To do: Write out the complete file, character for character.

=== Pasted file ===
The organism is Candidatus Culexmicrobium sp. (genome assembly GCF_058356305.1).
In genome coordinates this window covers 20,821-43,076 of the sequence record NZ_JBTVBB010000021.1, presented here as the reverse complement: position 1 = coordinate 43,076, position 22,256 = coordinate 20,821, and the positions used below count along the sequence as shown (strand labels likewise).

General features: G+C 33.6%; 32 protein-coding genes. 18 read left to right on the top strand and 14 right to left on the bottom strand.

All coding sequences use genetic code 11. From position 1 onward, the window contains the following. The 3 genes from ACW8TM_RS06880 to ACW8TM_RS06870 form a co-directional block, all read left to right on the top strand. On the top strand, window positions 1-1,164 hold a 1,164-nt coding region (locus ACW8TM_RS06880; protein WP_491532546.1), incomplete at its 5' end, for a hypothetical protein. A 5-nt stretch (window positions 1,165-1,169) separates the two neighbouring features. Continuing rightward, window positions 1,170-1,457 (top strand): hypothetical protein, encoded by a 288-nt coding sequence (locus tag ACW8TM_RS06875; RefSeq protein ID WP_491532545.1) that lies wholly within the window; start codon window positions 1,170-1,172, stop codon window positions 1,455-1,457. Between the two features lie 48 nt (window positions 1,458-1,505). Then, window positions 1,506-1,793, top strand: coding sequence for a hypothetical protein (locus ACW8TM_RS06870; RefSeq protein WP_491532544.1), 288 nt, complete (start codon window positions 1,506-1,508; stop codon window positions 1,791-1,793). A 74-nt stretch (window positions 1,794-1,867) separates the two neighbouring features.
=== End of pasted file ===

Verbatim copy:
The organism is Candidatus Culexmicrobium sp. (genome assembly GCF_058356305.1).
In genome coordinates this window covers 20,821-43,076 of the sequence record NZ_JBTVBB010000021.1, presented here as the reverse complement: position 1 = coordinate 43,076, position 22,256 = coordinate 20,821, and the positions used below count along the sequence as shown (strand labels likewise).

General features: G+C 33.6%; 32 protein-coding genes. 18 read left to right on the top strand and 14 right to left on the bottom strand.

All coding sequences use genetic code 11. From position 1 onward, the window contains the following. The 3 genes from ACW8TM_RS06880 to ACW8TM_RS06870 form a co-directional block, all read left to right on the top strand. On the top strand, window positions 1-1,164 hold a 1,164-nt coding region (locus ACW8TM_RS06880; protein WP_491532546.1), incomplete at its 5' end, for a hypothetical protein. A 5-nt stretch (window positions 1,165-1,169) separates the two neighbouring features. Continuing rightward, window positions 1,170-1,457 (top strand): hypothetical protein, encoded by a 288-nt coding sequence (locus tag ACW8TM_RS06875; RefSeq protein ID WP_491532545.1) that lies wholly within the window; start codon window positions 1,170-1,172, stop codon window positions 1,455-1,457. Between the two features lie 48 nt (window positions 1,458-1,505). Then, window positions 1,506-1,793, top strand: coding sequence for a hypothetical protein (locus ACW8TM_RS06870; RefSeq protein WP_491532544.1), 288 nt, complete (start codon window positions 1,506-1,508; stop codon window positions 1,791-1,793). A 74-nt stretch (window positions 1,794-1,867) separates the two neighbouring features.